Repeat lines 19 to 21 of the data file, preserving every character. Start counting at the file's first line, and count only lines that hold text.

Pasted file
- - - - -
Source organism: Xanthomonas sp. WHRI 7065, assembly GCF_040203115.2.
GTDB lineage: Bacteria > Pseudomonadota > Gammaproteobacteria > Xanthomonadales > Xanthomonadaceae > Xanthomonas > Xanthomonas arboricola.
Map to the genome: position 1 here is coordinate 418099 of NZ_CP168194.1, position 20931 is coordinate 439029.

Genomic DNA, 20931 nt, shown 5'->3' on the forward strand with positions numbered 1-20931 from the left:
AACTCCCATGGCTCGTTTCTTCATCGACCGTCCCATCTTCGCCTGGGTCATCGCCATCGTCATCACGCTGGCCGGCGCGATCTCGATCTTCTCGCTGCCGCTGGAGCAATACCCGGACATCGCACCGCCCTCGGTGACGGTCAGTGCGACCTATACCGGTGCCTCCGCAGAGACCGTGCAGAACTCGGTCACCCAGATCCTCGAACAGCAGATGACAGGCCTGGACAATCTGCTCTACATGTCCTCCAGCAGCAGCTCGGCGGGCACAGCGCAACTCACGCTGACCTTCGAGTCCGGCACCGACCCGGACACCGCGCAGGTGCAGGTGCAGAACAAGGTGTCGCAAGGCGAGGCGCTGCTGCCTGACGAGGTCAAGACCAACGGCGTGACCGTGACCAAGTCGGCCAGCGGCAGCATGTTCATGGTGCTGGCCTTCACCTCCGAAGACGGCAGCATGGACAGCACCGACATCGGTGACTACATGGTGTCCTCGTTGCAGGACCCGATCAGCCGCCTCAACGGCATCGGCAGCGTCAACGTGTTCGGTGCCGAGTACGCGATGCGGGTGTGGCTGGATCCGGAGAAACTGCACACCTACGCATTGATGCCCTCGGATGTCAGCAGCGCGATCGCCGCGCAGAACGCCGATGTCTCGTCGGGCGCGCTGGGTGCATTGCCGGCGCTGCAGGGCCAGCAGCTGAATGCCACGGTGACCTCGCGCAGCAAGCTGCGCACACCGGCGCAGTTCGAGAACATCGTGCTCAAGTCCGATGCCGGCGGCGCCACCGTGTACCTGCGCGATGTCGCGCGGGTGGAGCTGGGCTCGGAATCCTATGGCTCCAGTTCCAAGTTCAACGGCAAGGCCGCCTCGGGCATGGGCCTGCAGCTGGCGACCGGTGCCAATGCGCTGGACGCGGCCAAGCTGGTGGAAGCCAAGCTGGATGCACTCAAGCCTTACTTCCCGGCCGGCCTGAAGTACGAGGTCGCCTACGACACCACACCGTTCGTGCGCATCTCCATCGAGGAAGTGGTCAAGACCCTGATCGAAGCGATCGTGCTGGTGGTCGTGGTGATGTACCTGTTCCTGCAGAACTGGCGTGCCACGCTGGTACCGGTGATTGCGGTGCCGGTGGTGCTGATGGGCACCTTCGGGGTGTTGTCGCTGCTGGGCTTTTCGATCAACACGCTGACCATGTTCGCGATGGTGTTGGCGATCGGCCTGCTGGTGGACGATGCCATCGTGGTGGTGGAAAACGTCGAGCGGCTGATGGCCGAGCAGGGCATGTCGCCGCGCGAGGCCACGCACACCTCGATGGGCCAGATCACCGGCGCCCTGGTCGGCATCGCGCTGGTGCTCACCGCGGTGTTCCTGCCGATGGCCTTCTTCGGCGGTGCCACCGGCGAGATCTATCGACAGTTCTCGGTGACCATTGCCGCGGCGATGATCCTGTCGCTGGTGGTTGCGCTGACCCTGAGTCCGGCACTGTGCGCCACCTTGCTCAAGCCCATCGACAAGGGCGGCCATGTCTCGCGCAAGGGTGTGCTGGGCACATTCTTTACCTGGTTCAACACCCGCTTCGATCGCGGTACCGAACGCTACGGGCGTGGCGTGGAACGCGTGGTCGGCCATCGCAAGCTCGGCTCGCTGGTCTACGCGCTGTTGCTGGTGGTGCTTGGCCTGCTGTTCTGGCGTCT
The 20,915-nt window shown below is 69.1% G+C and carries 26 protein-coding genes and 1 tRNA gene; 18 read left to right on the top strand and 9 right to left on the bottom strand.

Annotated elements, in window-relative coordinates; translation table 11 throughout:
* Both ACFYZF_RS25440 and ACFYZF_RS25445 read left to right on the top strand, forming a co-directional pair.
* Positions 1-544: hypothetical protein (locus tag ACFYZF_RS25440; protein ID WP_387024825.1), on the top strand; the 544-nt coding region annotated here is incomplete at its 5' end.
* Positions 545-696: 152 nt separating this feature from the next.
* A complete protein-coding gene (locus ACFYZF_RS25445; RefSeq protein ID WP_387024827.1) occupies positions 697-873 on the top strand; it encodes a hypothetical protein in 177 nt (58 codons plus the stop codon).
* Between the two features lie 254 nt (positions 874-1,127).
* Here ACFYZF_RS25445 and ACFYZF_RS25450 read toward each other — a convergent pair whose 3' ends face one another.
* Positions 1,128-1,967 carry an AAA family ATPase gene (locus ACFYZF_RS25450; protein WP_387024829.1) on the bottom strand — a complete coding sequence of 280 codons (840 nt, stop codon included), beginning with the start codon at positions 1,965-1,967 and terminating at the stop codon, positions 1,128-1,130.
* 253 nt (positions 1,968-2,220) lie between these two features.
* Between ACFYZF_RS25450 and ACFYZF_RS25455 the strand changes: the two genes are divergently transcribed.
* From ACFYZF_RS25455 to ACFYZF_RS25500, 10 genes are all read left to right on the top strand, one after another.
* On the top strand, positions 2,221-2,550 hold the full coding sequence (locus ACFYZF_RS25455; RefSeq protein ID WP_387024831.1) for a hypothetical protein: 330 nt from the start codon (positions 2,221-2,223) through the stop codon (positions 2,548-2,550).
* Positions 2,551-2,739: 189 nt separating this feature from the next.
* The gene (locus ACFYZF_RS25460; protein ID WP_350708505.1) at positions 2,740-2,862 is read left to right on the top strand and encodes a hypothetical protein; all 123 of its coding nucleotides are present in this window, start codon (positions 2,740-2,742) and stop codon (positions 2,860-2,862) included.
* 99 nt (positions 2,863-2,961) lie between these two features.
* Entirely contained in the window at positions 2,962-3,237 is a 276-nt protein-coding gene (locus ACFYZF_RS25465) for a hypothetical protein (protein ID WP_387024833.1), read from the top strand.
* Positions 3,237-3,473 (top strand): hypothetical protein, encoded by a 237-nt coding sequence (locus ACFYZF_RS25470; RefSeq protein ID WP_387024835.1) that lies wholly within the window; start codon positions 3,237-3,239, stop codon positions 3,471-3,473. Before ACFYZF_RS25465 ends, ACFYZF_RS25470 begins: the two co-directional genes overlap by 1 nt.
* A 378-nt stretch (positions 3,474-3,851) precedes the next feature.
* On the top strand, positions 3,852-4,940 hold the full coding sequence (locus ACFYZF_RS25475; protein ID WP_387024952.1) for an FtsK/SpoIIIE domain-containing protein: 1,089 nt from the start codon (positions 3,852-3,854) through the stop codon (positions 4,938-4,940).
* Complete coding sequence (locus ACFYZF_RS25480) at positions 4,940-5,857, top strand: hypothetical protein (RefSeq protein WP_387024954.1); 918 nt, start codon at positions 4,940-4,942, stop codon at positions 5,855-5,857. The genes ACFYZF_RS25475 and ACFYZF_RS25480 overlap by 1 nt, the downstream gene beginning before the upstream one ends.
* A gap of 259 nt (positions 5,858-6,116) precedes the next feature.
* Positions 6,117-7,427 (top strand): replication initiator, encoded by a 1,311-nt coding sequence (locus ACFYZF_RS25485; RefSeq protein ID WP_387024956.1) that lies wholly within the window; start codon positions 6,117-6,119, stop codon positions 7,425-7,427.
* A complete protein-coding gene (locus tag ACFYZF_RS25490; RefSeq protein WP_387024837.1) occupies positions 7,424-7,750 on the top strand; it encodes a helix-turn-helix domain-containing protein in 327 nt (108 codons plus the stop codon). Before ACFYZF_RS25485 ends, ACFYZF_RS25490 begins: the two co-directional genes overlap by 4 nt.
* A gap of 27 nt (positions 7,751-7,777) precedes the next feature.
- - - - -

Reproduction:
* Positions 2,551-2,739: 189 nt separating this feature from the next.
* The gene (locus ACFYZF_RS25460; protein ID WP_350708505.1) at positions 2,740-2,862 is read left to right on the top strand and encodes a hypothetical protein; all 123 of its coding nucleotides are present in this window, start codon (positions 2,740-2,742) and stop codon (positions 2,860-2,862) included.
* 99 nt (positions 2,863-2,961) lie between these two features.